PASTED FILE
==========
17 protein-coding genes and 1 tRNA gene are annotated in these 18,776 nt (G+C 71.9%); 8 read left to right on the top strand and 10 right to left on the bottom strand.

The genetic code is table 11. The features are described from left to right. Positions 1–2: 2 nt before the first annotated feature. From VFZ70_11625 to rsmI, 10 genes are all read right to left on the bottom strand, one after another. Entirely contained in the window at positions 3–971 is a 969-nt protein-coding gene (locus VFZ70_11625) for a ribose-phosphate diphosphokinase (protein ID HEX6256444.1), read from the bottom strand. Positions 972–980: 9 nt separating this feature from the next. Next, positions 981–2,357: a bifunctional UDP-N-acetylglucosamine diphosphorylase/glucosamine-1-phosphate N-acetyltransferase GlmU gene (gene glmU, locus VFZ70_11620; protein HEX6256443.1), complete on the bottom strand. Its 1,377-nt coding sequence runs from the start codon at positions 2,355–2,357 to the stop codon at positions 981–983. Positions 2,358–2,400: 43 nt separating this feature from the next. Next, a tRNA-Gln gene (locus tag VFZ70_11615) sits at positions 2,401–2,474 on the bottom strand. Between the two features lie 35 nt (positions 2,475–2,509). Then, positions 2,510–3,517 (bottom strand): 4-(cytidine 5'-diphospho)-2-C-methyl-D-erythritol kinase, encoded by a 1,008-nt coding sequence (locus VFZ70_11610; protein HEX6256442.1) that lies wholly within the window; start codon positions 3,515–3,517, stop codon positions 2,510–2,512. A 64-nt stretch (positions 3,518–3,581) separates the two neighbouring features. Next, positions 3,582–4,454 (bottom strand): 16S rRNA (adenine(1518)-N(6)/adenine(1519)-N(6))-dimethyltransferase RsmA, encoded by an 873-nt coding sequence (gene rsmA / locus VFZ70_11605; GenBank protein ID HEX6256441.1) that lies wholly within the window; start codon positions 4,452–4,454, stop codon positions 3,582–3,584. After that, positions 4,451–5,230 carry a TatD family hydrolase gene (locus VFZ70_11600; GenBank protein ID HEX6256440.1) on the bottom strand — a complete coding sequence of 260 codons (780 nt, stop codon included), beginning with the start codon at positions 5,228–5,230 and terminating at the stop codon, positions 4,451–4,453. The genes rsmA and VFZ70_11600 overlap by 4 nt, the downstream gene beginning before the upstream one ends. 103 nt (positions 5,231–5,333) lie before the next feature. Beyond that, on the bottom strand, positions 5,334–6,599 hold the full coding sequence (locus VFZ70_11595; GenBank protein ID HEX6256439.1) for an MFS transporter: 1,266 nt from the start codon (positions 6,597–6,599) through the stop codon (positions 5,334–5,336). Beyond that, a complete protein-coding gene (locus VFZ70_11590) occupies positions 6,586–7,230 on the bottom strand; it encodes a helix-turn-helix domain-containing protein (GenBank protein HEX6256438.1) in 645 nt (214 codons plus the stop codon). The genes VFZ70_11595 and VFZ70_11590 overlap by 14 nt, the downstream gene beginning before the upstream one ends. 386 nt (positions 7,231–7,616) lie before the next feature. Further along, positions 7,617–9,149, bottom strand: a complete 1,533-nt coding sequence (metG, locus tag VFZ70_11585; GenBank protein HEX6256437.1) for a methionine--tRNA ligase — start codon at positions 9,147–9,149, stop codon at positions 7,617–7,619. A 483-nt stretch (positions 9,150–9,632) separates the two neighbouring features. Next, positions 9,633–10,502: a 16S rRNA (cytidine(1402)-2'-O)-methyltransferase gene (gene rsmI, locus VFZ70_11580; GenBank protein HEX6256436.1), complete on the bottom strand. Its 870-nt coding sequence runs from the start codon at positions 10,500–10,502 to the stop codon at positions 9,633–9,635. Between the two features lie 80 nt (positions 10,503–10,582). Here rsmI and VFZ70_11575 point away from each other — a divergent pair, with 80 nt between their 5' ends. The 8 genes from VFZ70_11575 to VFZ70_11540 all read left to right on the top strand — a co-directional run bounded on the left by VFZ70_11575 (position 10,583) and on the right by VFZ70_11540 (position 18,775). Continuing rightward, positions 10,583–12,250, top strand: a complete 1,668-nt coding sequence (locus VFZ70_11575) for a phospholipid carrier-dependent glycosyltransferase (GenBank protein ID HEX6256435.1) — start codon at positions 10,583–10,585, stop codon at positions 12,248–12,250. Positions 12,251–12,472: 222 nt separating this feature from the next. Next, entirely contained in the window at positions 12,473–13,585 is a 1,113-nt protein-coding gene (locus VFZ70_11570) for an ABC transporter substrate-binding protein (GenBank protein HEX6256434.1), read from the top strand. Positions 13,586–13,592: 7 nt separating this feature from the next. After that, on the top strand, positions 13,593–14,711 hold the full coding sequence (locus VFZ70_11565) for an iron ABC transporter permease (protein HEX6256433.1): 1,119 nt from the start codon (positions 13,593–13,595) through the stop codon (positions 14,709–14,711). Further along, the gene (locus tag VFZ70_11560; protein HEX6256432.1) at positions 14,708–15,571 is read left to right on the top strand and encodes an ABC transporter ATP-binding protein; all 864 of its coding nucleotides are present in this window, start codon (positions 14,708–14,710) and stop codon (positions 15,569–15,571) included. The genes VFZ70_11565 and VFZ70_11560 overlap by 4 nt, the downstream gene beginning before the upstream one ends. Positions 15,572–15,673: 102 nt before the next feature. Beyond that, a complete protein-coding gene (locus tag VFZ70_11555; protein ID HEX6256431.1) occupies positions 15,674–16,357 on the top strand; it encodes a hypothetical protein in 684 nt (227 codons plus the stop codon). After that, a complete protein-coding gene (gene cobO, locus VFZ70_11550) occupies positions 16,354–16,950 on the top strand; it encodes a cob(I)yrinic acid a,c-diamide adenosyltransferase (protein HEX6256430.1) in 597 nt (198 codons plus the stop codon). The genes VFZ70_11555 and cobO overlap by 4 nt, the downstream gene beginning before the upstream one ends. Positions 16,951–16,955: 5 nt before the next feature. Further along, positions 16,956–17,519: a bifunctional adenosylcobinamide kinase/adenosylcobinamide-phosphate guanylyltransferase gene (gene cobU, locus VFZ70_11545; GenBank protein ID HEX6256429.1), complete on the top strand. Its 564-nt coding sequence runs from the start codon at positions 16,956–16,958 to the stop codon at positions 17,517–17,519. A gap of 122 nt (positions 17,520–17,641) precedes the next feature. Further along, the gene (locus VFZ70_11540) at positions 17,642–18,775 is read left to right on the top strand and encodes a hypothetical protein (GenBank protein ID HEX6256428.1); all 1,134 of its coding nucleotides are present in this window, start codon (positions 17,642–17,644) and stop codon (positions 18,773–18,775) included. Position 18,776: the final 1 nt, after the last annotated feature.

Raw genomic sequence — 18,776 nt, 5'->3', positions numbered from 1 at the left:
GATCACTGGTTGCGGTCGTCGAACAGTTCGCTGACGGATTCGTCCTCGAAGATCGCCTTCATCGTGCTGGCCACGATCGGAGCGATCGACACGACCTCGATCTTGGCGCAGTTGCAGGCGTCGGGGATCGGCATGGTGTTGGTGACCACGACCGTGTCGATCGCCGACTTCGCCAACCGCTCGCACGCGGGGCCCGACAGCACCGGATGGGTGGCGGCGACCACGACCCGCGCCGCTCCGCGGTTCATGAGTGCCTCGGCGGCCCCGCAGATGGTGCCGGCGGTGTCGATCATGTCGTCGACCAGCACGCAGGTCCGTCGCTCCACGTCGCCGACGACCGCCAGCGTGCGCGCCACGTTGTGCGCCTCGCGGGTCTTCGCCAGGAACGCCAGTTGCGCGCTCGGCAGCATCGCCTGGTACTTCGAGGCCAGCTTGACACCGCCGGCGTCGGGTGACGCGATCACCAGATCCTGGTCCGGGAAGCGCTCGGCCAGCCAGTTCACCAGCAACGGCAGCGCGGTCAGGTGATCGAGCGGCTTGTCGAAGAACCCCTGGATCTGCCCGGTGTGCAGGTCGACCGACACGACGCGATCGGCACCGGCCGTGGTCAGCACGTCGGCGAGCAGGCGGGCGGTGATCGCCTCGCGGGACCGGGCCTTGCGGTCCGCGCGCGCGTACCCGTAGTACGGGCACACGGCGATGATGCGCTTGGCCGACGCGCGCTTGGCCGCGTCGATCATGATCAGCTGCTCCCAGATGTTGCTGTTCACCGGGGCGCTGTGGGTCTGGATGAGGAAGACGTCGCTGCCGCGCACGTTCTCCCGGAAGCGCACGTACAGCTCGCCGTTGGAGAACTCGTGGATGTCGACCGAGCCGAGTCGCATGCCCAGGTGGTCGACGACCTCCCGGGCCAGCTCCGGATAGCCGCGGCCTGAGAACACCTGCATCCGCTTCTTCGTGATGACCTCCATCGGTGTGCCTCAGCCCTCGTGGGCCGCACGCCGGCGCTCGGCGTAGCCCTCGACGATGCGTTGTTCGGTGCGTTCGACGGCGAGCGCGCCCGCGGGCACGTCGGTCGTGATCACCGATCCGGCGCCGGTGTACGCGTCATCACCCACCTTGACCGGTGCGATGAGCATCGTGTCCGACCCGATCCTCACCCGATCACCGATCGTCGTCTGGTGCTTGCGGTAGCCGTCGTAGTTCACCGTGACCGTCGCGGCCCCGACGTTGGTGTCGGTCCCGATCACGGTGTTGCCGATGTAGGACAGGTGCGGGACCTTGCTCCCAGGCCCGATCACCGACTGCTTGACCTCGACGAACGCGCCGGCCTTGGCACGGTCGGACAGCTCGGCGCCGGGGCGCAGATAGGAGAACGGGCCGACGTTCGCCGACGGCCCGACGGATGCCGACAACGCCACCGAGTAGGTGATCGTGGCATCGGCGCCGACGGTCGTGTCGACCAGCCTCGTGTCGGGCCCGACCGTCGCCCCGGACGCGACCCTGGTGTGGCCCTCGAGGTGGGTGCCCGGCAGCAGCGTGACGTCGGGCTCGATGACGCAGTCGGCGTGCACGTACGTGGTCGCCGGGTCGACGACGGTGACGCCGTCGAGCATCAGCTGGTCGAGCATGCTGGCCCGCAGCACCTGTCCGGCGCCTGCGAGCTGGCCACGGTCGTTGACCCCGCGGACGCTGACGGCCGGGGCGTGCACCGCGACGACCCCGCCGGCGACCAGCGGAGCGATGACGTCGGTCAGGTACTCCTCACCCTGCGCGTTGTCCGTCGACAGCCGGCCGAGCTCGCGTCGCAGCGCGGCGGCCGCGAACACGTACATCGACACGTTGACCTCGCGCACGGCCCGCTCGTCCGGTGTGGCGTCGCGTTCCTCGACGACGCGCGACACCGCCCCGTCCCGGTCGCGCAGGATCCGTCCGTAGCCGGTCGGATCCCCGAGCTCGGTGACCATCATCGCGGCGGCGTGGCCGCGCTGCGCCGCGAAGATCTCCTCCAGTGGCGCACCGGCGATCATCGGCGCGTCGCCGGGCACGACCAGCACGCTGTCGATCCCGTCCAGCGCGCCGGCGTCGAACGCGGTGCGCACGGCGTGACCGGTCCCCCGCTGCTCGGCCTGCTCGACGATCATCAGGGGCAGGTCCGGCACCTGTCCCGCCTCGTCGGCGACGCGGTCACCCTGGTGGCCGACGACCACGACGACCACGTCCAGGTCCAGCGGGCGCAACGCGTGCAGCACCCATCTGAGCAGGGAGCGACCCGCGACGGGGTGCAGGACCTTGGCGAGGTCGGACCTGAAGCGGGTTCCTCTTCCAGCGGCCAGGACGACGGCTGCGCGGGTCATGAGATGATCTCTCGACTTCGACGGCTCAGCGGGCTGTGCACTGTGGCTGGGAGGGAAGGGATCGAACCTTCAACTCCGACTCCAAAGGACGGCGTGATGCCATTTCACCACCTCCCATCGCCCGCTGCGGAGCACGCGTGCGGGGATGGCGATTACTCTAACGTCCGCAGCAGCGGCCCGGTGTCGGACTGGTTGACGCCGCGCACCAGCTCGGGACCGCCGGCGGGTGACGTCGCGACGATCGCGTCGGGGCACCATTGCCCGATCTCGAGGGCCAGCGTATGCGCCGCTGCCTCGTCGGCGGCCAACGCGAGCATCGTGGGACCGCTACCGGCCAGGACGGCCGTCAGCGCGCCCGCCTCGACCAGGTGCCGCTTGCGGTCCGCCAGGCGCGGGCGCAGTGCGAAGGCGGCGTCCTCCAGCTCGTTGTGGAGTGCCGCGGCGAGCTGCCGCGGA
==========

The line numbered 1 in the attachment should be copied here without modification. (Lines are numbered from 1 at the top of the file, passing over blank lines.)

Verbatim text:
17 protein-coding genes and 1 tRNA gene are annotated in these 18,776 nt (G+C 71.9%); 8 read left to right on the top strand and 10 right to left on the bottom strand.